"We cut the heat to see if we can lower our carbon footprint. We let pupils wear as many jumpers as they liked. Everyone seemed happy enough, although it did get pretty chilly. We sent letters to parents telling them of the plan. We had only one complaint and that was from a member of staff. But in the end they just got on with it. We have too much heating."Whether the heating they have is "too much" seems subjective. Clearly, Mr. Benzie is not as aware of the effects of his program as he gives himself credit for:
One teacher called it "beyond stupid" and added: "I've never worked in such cold. I'm all for saving the planet, but this was barbaric. It was absolutely ridiculous.Barbaric? No, I don't think so. Asinine... now there's a word for you.
"Nobody could work properly and kids could not even grip a pen through their gloves" said the mum of a 12-year-old. "She was shaking when she came home. I was absolutely furious."Mr. Benzie, however, defended the experiment, vowing to stage further such "eco-days" on a regular basis. The first eco-day turned out to register as the coldest day of the winter so far. The school's actions effected no change upon the global climate. However, the school kids did gain an appreciation for the achievements of one Ernest Shackleton.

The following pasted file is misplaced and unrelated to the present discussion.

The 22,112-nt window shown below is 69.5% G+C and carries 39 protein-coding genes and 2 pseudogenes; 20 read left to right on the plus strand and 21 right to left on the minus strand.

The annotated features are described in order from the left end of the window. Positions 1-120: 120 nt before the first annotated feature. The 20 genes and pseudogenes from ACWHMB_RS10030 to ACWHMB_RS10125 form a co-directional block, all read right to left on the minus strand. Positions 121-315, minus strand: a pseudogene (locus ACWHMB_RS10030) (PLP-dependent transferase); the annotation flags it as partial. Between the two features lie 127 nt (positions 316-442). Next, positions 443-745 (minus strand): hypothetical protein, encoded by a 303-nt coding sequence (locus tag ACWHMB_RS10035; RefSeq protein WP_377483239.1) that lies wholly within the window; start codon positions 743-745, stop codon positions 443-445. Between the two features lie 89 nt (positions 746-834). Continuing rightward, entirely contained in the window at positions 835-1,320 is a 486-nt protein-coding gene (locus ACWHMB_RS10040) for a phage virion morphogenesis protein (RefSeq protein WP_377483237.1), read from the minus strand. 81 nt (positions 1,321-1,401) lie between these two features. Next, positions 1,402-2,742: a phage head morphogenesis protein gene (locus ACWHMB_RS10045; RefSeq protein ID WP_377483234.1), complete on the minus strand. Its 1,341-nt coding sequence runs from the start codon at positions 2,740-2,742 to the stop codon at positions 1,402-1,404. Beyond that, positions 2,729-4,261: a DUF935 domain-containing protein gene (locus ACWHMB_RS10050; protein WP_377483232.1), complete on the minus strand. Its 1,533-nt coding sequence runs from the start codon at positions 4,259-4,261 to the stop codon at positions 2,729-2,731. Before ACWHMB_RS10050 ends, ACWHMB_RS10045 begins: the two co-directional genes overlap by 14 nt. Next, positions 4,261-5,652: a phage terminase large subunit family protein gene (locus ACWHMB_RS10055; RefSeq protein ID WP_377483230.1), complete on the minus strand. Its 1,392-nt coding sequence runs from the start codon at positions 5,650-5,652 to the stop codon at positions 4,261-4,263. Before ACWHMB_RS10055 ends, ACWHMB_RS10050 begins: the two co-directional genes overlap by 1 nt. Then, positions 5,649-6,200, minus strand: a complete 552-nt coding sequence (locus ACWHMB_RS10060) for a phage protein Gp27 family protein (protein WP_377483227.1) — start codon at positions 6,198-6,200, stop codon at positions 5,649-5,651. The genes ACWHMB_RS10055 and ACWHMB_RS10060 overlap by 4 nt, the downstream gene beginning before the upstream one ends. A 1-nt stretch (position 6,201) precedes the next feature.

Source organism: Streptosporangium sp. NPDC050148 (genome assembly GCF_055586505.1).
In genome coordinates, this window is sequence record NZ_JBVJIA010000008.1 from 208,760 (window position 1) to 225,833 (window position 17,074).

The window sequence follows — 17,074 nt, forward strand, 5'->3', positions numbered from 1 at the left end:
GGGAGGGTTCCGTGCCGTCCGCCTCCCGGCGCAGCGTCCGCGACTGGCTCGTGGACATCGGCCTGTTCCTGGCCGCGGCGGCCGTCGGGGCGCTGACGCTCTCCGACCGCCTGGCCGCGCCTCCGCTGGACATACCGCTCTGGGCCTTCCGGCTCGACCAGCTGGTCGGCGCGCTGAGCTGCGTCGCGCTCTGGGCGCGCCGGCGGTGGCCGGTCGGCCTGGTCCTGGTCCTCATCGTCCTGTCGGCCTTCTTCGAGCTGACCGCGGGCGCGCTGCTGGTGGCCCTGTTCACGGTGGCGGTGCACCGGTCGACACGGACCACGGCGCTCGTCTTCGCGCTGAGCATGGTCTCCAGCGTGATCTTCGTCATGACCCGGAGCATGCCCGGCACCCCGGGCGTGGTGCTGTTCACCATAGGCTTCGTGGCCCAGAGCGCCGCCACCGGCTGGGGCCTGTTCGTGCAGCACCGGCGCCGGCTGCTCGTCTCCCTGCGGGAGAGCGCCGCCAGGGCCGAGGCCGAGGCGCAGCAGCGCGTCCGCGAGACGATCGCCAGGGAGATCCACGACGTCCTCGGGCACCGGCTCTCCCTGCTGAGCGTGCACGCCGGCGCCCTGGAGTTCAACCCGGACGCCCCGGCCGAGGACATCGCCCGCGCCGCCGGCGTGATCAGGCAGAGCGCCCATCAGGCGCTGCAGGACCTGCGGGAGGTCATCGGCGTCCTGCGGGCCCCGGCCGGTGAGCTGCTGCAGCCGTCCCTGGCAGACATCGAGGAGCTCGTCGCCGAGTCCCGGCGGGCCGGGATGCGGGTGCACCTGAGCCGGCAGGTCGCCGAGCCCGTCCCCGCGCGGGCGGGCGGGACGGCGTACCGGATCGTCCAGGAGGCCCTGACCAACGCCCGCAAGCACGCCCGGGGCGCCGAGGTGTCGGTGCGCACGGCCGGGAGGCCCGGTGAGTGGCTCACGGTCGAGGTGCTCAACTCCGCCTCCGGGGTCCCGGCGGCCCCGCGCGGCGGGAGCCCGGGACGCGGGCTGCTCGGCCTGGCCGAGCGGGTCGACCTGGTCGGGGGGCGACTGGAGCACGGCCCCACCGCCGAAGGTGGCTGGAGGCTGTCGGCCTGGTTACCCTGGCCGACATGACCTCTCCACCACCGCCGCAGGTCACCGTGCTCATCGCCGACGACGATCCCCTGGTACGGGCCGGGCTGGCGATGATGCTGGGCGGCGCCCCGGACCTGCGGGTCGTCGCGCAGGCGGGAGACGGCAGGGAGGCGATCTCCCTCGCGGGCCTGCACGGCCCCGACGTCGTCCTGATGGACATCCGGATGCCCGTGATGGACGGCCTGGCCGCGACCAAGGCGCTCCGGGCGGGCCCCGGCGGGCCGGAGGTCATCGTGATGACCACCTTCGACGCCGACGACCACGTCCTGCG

A dad added: "Turning the heating off in December is just mental. I can't believe the kids learnt anything. I'm very angry with the school."